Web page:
Why Is It Easier for Fashion Brands to Be Eco-Friendly Than Size-Inclusive?
Approximately 68% of women in America are considered plus size, but there’s a clear lack of industry representation and shopping options for this majority. In Plus-Size Diaries, columnist Olivia Muenter dives into all things plus-size, from sharing her personal experiences to speaking out about plus-size culture at large.
As someone who wears clothing that can range anywhere from a 14 to an 18, I’m lucky enough to still be able to go into most stores and find clothing that works for me. It means I’m more likely than many to walk into a trendy boutique or browse a cool new eco-friendly brand thinking that, if I’m lucky, they might just have something that works for me. Sometimes I’m pleasantly surprised. Most times, though, I’m disappointed and reminded that for every brand that expands its size range, there are a million more that would rather put their efforts elsewhere.
This seems to be especially true for eco-friendly or sustainable brands. As a 2020 Edited article found, the majority of sustainable products available in the U.S. are between sizes 0 and 8. This is true despite the fact that, as the 2020 article also points out, the average American woman wears a size 16-18.
Interestingly, though, increased sustainability and expanded size ranges often fall into the same category for straight-size brands. Both initiatives require money, innovation, and work; the difference comes in how brands talk about these two things. Think of how often you’ve read an email subject line about a big-name brand discussing the latest sustainability plans. This clearly signals that becoming more sustainable as a brand (or seeming more sustainable) is cool now. For a brand to brush off becoming more sustainable as complicated or expensive now would be a major faux pas. Using the same excuses for why expanded sizing isn’t happening, though, is commonplace.
You don’t see newsletters and articles about how exactly a brand plans to make its line more size-inclusive in the next three or 10 years. You don’t see breakdowns of how it’ll rework its business model to prioritize larger bodies, and this isn’t because creating more sustainable clothing is easier than expanding size ranges. As Silvia Campello, co-CEO of Italian luxury lingerie brand Cosabella (which offers sustainable pieces and extended sizing), points out, it’s far from it.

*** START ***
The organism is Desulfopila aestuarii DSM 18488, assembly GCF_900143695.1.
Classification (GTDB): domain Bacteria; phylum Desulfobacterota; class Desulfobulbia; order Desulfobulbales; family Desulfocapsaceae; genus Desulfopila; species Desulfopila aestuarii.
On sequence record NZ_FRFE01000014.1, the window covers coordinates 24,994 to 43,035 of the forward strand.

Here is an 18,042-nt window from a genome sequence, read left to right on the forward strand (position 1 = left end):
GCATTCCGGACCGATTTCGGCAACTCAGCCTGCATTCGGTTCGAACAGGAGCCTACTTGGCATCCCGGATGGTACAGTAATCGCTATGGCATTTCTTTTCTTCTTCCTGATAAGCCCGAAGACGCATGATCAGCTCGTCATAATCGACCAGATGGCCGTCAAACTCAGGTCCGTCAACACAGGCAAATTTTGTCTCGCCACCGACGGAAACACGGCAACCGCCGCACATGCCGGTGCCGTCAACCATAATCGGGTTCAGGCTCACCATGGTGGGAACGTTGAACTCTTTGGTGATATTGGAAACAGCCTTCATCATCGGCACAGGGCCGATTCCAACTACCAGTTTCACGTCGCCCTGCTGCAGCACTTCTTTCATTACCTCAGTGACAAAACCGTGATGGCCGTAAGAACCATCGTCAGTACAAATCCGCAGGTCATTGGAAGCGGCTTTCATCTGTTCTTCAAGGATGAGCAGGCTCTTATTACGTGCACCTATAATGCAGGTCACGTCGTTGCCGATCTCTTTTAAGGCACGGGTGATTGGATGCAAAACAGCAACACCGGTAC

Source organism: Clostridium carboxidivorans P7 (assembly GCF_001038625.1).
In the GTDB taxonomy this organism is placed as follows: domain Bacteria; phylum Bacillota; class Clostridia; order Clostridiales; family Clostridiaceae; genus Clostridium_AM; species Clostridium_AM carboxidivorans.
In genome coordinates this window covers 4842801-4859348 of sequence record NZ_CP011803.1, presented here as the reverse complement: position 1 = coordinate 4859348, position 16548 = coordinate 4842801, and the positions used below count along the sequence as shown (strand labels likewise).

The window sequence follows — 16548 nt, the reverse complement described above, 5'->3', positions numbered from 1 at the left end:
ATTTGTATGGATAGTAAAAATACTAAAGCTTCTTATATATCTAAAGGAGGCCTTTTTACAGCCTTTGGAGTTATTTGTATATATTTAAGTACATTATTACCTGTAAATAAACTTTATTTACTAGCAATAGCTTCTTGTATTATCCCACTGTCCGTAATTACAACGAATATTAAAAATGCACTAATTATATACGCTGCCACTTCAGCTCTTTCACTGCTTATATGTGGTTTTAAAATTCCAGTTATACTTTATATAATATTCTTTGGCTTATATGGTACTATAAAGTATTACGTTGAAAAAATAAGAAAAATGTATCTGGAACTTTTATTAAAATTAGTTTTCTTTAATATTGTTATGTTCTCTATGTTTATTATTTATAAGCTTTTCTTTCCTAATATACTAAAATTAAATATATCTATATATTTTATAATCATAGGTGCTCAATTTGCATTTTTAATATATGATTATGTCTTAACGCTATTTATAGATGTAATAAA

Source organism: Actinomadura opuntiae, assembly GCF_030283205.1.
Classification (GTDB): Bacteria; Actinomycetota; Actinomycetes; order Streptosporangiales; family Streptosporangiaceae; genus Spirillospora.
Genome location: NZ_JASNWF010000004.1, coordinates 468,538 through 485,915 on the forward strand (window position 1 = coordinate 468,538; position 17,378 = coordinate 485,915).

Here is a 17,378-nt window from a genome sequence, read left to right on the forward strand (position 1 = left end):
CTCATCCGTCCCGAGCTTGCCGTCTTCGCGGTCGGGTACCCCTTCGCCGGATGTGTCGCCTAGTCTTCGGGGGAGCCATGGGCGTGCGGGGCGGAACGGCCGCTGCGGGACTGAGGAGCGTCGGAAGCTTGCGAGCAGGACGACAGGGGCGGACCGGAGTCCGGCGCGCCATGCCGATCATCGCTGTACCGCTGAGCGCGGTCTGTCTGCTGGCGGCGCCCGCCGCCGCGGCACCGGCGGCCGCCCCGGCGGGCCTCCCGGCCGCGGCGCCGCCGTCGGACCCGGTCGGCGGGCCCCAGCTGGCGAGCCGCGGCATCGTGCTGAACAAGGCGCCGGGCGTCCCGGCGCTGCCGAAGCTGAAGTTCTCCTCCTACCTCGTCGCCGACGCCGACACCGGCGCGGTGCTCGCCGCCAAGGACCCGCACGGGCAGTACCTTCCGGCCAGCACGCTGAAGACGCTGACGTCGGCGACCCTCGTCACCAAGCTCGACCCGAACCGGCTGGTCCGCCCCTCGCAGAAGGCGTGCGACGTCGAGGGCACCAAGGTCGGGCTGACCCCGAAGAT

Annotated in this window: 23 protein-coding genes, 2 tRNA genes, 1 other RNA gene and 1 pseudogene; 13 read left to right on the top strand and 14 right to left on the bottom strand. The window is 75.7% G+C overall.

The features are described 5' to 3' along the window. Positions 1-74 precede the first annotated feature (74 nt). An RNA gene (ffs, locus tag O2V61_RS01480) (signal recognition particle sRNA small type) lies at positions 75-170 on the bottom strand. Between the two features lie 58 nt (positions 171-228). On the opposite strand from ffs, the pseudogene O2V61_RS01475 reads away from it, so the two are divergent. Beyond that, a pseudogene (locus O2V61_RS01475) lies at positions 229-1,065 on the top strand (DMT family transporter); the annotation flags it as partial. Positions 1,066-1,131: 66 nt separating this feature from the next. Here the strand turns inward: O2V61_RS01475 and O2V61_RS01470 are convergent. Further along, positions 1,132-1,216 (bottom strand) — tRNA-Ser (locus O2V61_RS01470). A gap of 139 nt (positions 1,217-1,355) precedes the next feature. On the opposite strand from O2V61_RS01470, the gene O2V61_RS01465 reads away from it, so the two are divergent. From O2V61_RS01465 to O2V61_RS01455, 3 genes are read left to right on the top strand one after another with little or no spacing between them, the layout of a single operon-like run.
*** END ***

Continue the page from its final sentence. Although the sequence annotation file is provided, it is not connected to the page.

“The most difficult part of making environmentally friendly fashion is it can be a challenge to produce the garments in an eco-friendly way...There are not that many manufacturers that can make high-quality sustainable fashion,” Campello says. “It is also a more lengthy and costly process, so typically sustainable garments are more expensive than their counterparts.”
More sustainable practices cost money, but so does extended sizing. Both areas of the fashion market have a long way to go—and the intersection of the two? Sustainable, plus-size fashion? Well, it’s virtually nonexistent unless you know exactly where to look for it (this list from The Good Trade is a great start). There is progress to be made across the board when it comes to more inclusive and environmentally friendly fashion brands. For now, I can only wonder how much further plus-size fashion could go if it was talked about in the same way sustainability is. If there were sparkly five-year plans and company-wide initiatives about extended sizing, too. If it were as incredibly uncool to dismiss plus-sizing as it is to dismiss sustainability. I wonder what would change then.